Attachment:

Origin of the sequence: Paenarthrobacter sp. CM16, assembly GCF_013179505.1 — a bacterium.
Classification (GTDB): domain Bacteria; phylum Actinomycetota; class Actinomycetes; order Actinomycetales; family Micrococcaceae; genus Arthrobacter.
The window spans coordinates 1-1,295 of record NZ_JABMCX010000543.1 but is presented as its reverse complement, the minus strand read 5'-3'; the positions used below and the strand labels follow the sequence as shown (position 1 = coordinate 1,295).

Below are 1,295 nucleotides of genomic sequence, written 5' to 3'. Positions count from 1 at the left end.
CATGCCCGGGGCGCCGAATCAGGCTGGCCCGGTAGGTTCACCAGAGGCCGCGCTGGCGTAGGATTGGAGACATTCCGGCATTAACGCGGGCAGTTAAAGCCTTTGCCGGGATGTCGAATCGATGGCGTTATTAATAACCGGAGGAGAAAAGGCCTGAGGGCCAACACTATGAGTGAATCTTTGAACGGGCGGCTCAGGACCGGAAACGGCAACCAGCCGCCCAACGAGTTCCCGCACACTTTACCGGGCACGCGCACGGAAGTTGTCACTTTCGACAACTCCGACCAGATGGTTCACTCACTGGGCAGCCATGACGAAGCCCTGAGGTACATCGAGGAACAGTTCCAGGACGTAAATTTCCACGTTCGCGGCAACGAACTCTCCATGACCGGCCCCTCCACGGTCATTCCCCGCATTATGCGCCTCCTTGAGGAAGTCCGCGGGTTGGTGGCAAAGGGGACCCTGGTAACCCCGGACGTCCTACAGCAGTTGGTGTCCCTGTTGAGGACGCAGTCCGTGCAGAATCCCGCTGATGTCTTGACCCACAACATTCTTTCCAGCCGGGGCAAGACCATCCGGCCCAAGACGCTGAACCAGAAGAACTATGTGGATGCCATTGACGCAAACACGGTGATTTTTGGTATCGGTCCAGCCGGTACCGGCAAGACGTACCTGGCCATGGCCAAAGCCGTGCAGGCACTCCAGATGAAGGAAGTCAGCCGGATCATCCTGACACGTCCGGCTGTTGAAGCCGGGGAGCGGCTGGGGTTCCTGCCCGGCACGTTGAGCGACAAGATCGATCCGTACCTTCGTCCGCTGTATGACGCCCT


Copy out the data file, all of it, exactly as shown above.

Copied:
Origin of the sequence: Paenarthrobacter sp. CM16, assembly GCF_013179505.1 — a bacterium.
Classification (GTDB): domain Bacteria; phylum Actinomycetota; class Actinomycetes; order Actinomycetales; family Micrococcaceae; genus Arthrobacter.
The window spans coordinates 1-1,295 of record NZ_JABMCX010000543.1 but is presented as its reverse complement, the minus strand read 5'-3'; the positions used below and the strand labels follow the sequence as shown (position 1 = coordinate 1,295).

Below are 1,295 nucleotides of genomic sequence, written 5' to 3'. Positions count from 1 at the left end.
CATGCCCGGGGCGCCGAATCAGGCTGGCCCGGTAGGTTCACCAGAGGCCGCGCTGGCGTAGGATTGGAGACATTCCGGCATTAACGCGGGCAGTTAAAGCCTTTGCCGGGATGTCGAATCGATGGCGTTATTAATAACCGGAGGAGAAAAGGCCTGAGGGCCAACACTATGAGTGAATCTTTGAACGGGCGGCTCAGGACCGGAAACGGCAACCAGCCGCCCAACGAGTTCCCGCACACTTTACCGGGCACGCGCACGGAAGTTGTCACTTTCGACAACTCCGACCAGATGGTTCACTCACTGGGCAGCCATGACGAAGCCCTGAGGTACATCGAGGAACAGTTCCAGGACGTAAATTTCCACGTTCGCGGCAACGAACTCTCCATGACCGGCCCCTCCACGGTCATTCCCCGCATTATGCGCCTCCTTGAGGAAGTCCGCGGGTTGGTGGCAAAGGGGACCCTGGTAACCCCGGACGTCCTACAGCAGTTGGTGTCCCTGTTGAGGACGCAGTCCGTGCAGAATCCCGCTGATGTCTTGACCCACAACATTCTTTCCAGCCGGGGCAAGACCATCCGGCCCAAGACGCTGAACCAGAAGAACTATGTGGATGCCATTGACGCAAACACGGTGATTTTTGGTATCGGTCCAGCCGGTACCGGCAAGACGTACCTGGCCATGGCCAAAGCCGTGCAGGCACTCCAGATGAAGGAAGTCAGCCGGATCATCCTGACACGTCCGGCTGTTGAAGCCGGGGAGCGGCTGGGGTTCCTGCCCGGCACGTTGAGCGACAAGATCGATCCGTACCTTCGTCCGCTGTATGACGCCCT